Lockdown: Ideas to boost children’s wellbeing during Covid

Written by: Shahana Knight | Published:
Image: Adobe Stock

As we face-up to another national lockdown, pupil wellbeing will once again come to the fore. Shahana Knight offers some ideas and advice for primary schools

Delivering education remotely is a challenge for many reasons, not least because it can feel like your relationships with the children suffer. During lockdown it can be difficult to have a handle on learning and the children’s wellbeing.

Prior to the first national lockdown last March, the number of children struggling with adverse childhood experiences was on the rise. The pandemic has only served to exacerbate this situation.

This means that there are increasing numbers of children living with domestic violence, loss, abuse and neglect. However, it is important to note that adverse experiences might also mean children living with parents who struggle with depression or who have financial worries. It might be children who live in large families or who move a lot.

There are a great many factors that can affect a child’s wellbeing and mental health and not all of them are obvious – or an official category of vulnerability.

As such, not all of our vulnerable learners will be in school during this latest national lockdown (and even those learners who are officially vulnerable may be kept at home by worried parents/carers).

At the same time, some children who might not have been deemed vulnerable pre-Covid are now living in a world which itself is moving through collective trauma. Many people are losing jobs or losing loved ones. We are all being prevented from seeing one another.

Children might be hearing worrying stories about coronavirus through the adults around them, adverts or the news. They may be more exposed to the stress and worry of their parents and this will have an impact on their wellbeing and mental health.

Academic achievements are important, but I would argue that right now it is the wellbeing of our nation’s children that is our priority. So, what can you do to support the wellbeing and mental health of your class while they are in lockdown?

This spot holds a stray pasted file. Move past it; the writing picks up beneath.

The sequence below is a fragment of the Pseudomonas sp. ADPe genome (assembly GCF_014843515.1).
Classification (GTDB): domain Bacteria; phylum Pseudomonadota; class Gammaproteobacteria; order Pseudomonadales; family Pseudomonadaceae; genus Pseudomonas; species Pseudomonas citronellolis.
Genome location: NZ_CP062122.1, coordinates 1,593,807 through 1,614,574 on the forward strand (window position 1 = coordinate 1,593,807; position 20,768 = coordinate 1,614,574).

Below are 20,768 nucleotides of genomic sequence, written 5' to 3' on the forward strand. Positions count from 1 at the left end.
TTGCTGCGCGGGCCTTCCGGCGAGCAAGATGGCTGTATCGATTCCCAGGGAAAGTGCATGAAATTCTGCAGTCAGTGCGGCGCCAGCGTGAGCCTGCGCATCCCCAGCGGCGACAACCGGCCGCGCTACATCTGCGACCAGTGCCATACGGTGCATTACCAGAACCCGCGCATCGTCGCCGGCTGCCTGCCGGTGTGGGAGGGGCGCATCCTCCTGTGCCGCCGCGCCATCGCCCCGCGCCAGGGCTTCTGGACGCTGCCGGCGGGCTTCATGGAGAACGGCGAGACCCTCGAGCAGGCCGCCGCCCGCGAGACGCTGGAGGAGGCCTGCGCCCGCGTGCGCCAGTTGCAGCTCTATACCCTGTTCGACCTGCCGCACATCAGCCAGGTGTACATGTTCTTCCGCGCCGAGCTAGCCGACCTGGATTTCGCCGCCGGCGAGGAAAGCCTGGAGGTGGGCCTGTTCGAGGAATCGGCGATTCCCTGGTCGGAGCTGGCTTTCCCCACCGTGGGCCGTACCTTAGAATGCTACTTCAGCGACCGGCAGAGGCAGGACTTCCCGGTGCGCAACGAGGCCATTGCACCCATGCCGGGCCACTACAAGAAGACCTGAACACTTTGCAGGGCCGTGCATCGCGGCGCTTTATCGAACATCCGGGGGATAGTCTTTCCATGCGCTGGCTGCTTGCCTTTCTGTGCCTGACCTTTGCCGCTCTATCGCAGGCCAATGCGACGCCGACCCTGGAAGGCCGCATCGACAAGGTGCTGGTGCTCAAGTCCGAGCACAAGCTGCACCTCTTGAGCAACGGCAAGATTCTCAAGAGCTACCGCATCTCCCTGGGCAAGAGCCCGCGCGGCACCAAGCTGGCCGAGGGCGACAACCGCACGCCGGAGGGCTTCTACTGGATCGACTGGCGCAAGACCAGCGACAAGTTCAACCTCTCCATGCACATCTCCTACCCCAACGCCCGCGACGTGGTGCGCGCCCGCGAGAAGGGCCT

Phone calls and check-ins

Running pre-recorded lessons or live streamed lessons are useful to help keep some sense of normality for the children and to try to continue learning at home. However, it is easy for the relationship you have built with your children to feel increasingly less personal. It is also harder to safeguard the children’s wellbeing.

Organising a phone call once a week with each child in your class for five minutes could help those who are beginning to feel unnoticed and unloved will remind them that they are valued and worthy and that someone is thinking about their needs. It will also help children to feel connected to school and prevent them from disengaging.

Try to have some sort of focus for these calls in order to avoid yes-no answers or silence. Have a list of questions. A good question to ask to strike up a conversation might be: “If you could be any superhero right now, who would you be and why?” Or: “If you could have any superpower, what would it be and why?”

You might say: “I would be like the sand man and come and give everyone good dreams at night to help them settle and sleep. I know it might be tricky to sleep well right now.”

Try and ask something that will resonate with each child based on their history and what you know about them. Let them share their idea with you and then you share yours with them. See if you can link this to feelings and emotions so that they have an opportunity to open up if they need to. You can do this same activity face-to-face with key worker and vulnerable children who are attending school.